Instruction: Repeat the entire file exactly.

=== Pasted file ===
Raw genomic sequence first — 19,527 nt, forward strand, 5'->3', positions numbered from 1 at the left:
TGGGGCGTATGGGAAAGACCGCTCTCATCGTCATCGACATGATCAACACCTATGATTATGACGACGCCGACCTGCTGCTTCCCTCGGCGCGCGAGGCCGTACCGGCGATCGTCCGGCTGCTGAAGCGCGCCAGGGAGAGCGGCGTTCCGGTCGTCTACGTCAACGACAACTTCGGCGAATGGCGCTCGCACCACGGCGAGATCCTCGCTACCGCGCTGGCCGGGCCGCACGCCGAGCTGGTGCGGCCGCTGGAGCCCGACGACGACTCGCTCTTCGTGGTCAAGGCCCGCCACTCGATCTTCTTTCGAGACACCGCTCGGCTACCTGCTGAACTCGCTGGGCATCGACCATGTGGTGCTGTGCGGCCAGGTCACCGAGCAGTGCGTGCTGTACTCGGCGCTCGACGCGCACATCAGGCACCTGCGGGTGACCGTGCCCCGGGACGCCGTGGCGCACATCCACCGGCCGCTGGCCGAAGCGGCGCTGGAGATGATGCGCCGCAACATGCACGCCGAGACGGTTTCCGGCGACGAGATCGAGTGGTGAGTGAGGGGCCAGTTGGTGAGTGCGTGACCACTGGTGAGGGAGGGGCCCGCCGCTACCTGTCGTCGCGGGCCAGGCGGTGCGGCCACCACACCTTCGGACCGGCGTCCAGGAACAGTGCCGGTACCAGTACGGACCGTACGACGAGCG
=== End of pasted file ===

Raw genomic sequence first — 19,527 nt, forward strand, 5'->3', positions numbered from 1 at the left:
TGGGGCGTATGGGAAAGACCGCTCTCATCGTCATCGACATGATCAACACCTATGATTATGACGACGCCGACCTGCTGCTTCCCTCGGCGCGCGAGGCCGTACCGGCGATCGTCCGGCTGCTGAAGCGCGCCAGGGAGAGCGGCGTTCCGGTCGTCTACGTCAACGACAACTTCGGCGAATGGCGCTCGCACCACGGCGAGATCCTCGCTACCGCGCTGGCCGGGCCGCACGCCGAGCTGGTGCGGCCGCTGGAGCCCGACGACGACTCGCTCTTCGTGGTCAAGGCCCGCCACTCGATCTTCTTTCGAGACACCGCTCGGCTACCTGCTGAACTCGCTGGGCATCGACCATGTGGTGCTGTGCGGCCAGGTCACCGAGCAGTGCGTGCTGTACTCGGCGCTCGACGCGCACATCAGGCACCTGCGGGTGACCGTGCCCCGGGACGCCGTGGCGCACATCCACCGGCCGCTGGCCGAAGCGGCGCTGGAGATGATGCGCCGCAACATGCACGCCGAGACGGTTTCCGGCGACGAGATCGAGTGGTGAGTGAGGGGCCAGTTGGTGAGTGCGTGACCACTGGTGAGGGAGGGGCCCGCCGCTACCTGTCGTCGCGGGCCAGGCGGTGCGGCCACCACACCTTCGGACCGGCGTCCAGGAACAGTGCCGGTACCAGTACGGACCGTACGACGAGCG